Her home in Adelaide is a world away from the setting of her novel Burial Rites, but Hannah Kent’s debut captures the beauty and desolation of Iceland as if she had written it with a view of the frozen land from her window.
Burial Rites is the story of Agnes Magnúsdóttir, a woman convicted of murder in 19th century Iceland. She is exiled to a small rural community where she will wait until her execution and arrives to find that, as a killer, her presence horrifies those she has been sent to live with. A young priest feels it is his duty to try to save her soul and so begins to counsel her about her impending death. During their conversations Agnes begins to open up and suddenly a question mark hangs over whether or not her impending fate is justified.
Kent’s novel is the story of a woman who becomes a victim of the narratives that those in power tell in place of the truth. Agnes' revelations about her past are drip-fed to the reader in tantalising snatches, compelling them to continue through the story to discover more about her alleged crimes.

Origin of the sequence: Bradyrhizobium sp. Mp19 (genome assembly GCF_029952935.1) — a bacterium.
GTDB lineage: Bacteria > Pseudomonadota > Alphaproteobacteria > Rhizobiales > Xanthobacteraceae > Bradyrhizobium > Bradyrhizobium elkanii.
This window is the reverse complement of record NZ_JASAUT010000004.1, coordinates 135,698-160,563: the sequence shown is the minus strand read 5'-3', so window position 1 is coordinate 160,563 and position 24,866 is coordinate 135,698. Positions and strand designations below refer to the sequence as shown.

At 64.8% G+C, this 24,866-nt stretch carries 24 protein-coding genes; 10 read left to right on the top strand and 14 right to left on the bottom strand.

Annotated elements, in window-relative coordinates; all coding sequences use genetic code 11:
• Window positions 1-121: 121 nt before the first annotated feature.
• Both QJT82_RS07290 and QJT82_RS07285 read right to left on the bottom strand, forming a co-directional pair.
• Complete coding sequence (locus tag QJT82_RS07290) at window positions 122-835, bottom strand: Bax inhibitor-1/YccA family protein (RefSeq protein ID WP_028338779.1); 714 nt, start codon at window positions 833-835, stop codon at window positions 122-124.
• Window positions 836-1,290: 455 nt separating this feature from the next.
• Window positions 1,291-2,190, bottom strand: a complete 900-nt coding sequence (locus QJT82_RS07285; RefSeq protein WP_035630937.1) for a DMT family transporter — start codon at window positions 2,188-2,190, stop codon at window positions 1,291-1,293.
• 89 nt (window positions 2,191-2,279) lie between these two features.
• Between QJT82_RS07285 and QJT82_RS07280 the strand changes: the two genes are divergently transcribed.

Burial Rites is also an elegy to the story's setting of the starkly beautiful Icelandic tundra. Kent writes with a poetic conviction about its changing seasons and weather patterns and gives a real sense of just how vulnerable the community are to the mercy of the land.
Hannah Kent is currently working on her second novel as well as her PhD at the University of Flinders, where she teaches Creative Writing. She is also one of 2013’s Waterstones Eleven.
Burial Rites was in the running for our 2013 First Book Award.